The founders of the trading firm Modulo Capital are in talks with FTX about returning the investment that Sam Bankman-Fried made in the fund.
After the cryptocurrency exchange FTX collapsed last year, bankruptcy lawyers, federal prosecutors and forensic investigators embarked on a global hunt to recover billions of dollars in lost deposits and repay the firm’s customers.
One large chunk of money has been sitting for months in an interest-bearing account at JPMorgan Chase, the world’s largest bank. JPMorgan holds $400 million that FTX’s founder, Sam Bankman-Fried, invested in an obscure hedge fund, Modulo Capital, four people with knowledge of the matter said.
The talks show the complexity of retrieving funds in one of the largest corporate bankruptcies in recent history, with an initial shortfall that was estimated at $8 billion. Until late last year, FTX was among the biggest and most powerful companies in the emerging crypto industry, a prolific investor that backed hundreds of other start-ups.
Recovering $400 million from Modulo would be a major coup for FTX. Last month, FTX’s lawyers said they had located $5.5 billion in cash, securities and digital assets held in customer accounts or stored in other parts of the company.
But that total includes a large stash of cryptocurrencies whose actual value is hard to determine, and the company’s lawyers say FTX still has a significant shortfall in assets.
FTX is chasing another $4.6 billion tied up in more than 300 companies that Mr. Bankman-Fried funded. The $400 million Modulo transaction was one of his single largest outlays. But other investments financed fledgling crypto companies that now have dubious value, meaning it’s unclear just how much money FTX lawyers can reclaim from those ventures in so-called clawback lawsuits to make customers, lenders and other creditors whole.
The Modulo funds are stored at JPMorgan because the bank served as the hedge fund’s prime broker, handling its trading in stocks and stock futures. In November, around the time FTX collapsed, Modulo’s holdings were converted into cash. The money has been sitting at JPMorgan ever since.
In recent weeks, FTX’s new management has mounted an aggressive campaign to reclaim money. Last month, FTX sued Voyager Digital, a crypto lending firm, to recover $446 million in loan repayments. FTX also announced on Feb. 5 that it had sent letters to the politicians and political committees that received $93 million from Mr. Bankman-Fried and others at FTX, asking for the funds back
Federal prosecutors in Manhattan have also seized assets they contend were acquired with money misappropriated from FTX’s customer accounts. Last month, the prosecutors disclosed that they had seized more than $600 million in assets belonging to Mr. Bankman-Fried, including cash and stocks kept in bank and brokerage accounts.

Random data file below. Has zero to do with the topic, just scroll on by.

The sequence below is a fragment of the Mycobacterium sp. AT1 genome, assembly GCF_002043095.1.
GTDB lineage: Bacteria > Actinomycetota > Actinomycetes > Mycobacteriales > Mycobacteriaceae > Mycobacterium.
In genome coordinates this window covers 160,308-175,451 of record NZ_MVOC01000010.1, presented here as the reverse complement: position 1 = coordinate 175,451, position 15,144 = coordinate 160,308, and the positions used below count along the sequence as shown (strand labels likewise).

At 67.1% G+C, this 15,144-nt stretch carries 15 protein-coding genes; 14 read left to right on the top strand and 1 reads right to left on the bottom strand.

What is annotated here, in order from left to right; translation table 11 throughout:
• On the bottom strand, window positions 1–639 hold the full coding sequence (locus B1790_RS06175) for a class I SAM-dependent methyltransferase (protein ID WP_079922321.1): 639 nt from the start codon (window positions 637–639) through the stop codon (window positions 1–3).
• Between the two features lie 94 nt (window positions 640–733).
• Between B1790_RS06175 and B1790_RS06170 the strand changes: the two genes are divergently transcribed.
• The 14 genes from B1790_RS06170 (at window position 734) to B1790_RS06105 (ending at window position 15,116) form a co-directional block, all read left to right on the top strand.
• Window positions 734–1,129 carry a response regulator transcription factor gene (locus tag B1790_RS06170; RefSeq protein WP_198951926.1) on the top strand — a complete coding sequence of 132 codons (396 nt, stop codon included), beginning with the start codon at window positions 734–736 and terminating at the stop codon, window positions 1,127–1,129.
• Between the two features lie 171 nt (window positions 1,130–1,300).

FTX filed for bankruptcy in November after a run on deposits exposed the $8 billion hole in its accounts. Mr. Bankman-Fried, 30, resigned as chief executive, handing control to a new management team.
In December, federal prosecutors in Manhattan charged Mr. Bankman-Fried with fraud, money laundering and campaign finance violations. He was accused of using billions of dollars in customer deposits to finance lavish real estate purchases, political donations and investments in other companies.
Prosecutors soon began scrutinizing Modulo. Ms. Zhang, a 2012 graduate of Amherst College, worked for a decade at Jane Street, a global quantitative and proprietary trading firm, before she started Modulo. Mr. Rheingans-Yoo also worked at Jane Street, joining in 2020 after he graduated from Harvard.
Ms. Zhang and Mr. Rheingans-Yoo have close personal ties to Mr. Bankman-Fried, who started his career at Jane Street. Modulo was incorporated last spring in the Bahamas, where FTX was also based. And it operated out of the same luxury resort on the Bahamian island of New Providence where Mr. Bankman-Fried lived with some of his top lieutenants.
The $400 million transaction also attracted suspicion because Mr. Bankman-Fried made the investment shortly before FTX imploded. After he was arrested in December, a local prosecutor in the Bahamas argued at a bail hearing that the FTX founder might still be able to tap the funds he had sent to Modulo, making him a flight risk.
In a Jan. 17 court filing, FTX’s lawyers flagged the $400 million investment in Modulo as a likely target for recovery efforts.
It’s unclear whether Ms. Zhang and Mr. Rheingans-Yoo are close to joining any other firms. Before FTX’s collapse, they had hoped to raise money from other investors, according to a person familiar with their plans. In the end, the only money they raised came from FTX.
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